Articles in Bergey’s Manual [8] were downloaded as html files. This was done using article urls in Browse A-Z page in Bergey’s Manual and the download.file() function in R. Only genus-level articles (containing “gbm” in their url) were retained.

The html files were read into R. The full text of each article was then obtained using html_nodes() function and css selectors.

Names of each species were extracted from the full text. For a given article, the genus name was extracted using css selectors. Names of species were then found under the List of Species of the Genus section using the genus name and regular expressions. We reviewed the list of names manually, identified errors, and refined regular expressions (using different expressions to accommodate varying format of articles). Our list also included names of subspecies, biovars, pathovars, and genomospecies, which we treated as equal to species. We used a similar approach (css selectors and regular expressions) to extract other taxonomic ranks and strain IDs.

The full text was parsed to give a written description of each species. The full text typically consisted of 1) Abstract, 2) Further Descriptive Information and other sections about the genus, 3) List of Species of the Genus, and 4) References. These sections were identified using regular expressions. For a given species, we combined text from sections (2) and (3). For (3), we selected only text belonging to the given species, and we excluded text for other species within the genus. This text was selected by using regular expressions for the species name.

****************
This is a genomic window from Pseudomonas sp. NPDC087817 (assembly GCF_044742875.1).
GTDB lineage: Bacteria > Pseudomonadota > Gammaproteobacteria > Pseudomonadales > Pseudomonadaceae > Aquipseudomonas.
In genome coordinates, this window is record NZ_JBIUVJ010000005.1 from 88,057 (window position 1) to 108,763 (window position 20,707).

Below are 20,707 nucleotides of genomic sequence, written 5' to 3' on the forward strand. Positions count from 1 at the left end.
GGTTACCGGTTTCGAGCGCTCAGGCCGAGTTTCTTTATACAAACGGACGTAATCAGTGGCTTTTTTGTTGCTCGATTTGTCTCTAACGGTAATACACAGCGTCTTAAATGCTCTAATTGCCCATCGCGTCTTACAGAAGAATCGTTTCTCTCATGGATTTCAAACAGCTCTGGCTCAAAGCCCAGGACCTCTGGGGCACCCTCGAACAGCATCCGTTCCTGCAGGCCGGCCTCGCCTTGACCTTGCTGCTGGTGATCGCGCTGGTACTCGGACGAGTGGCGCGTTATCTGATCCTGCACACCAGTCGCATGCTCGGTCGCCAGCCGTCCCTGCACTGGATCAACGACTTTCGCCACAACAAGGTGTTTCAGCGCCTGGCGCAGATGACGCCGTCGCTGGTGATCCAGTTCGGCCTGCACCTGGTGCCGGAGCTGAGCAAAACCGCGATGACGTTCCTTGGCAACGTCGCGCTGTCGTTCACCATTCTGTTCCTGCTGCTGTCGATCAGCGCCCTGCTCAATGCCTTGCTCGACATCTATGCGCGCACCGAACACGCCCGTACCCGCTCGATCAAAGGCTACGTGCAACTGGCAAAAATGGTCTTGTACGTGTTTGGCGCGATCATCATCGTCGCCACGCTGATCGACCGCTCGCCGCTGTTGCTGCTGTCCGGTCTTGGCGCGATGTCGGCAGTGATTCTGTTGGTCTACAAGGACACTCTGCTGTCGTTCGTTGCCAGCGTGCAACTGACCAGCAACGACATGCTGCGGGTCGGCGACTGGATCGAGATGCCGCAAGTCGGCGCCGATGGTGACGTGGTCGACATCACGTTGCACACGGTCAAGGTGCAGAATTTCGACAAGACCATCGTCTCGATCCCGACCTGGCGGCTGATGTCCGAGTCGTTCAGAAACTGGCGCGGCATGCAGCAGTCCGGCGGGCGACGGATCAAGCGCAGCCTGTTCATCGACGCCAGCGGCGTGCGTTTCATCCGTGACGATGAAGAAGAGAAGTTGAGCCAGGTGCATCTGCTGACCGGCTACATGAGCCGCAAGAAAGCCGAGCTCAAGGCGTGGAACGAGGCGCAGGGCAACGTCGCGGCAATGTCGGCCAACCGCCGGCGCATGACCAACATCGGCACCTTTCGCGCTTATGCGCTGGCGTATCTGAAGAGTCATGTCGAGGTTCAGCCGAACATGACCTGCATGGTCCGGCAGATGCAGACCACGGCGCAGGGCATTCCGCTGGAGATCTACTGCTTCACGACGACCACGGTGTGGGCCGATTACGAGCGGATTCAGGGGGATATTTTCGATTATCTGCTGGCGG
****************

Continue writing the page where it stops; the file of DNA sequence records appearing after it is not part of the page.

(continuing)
Labeling of metabolic traits

We labeled species as positive or negative for two metabolic traits. Using R and regular expressions, we searched the species descriptions for keywords. For the first trait (fermentative metabolism), the keyword was "ferment". For the second trait (acetate production), the keywords were "ferment" plus "acetate" or "acetic". The regular expression allowed matches not just to the keyword itself, but to any word containing it. For the keyword “ferment”, the words “ferment”, “fermenter”, and “non-fermentative” would all match. When there was a match to the keyword, we read species descriptions in full before labeling the species as positive or negative for the trait. We have experience in reading and labeling species descriptions for these two particular traits [27]. If there was no match, the species was labeled as negative.

Construction of neural networks

Neural networks were built and trained with TensorFlow [18]. TensorFlow was run in RStudio using the Keras library.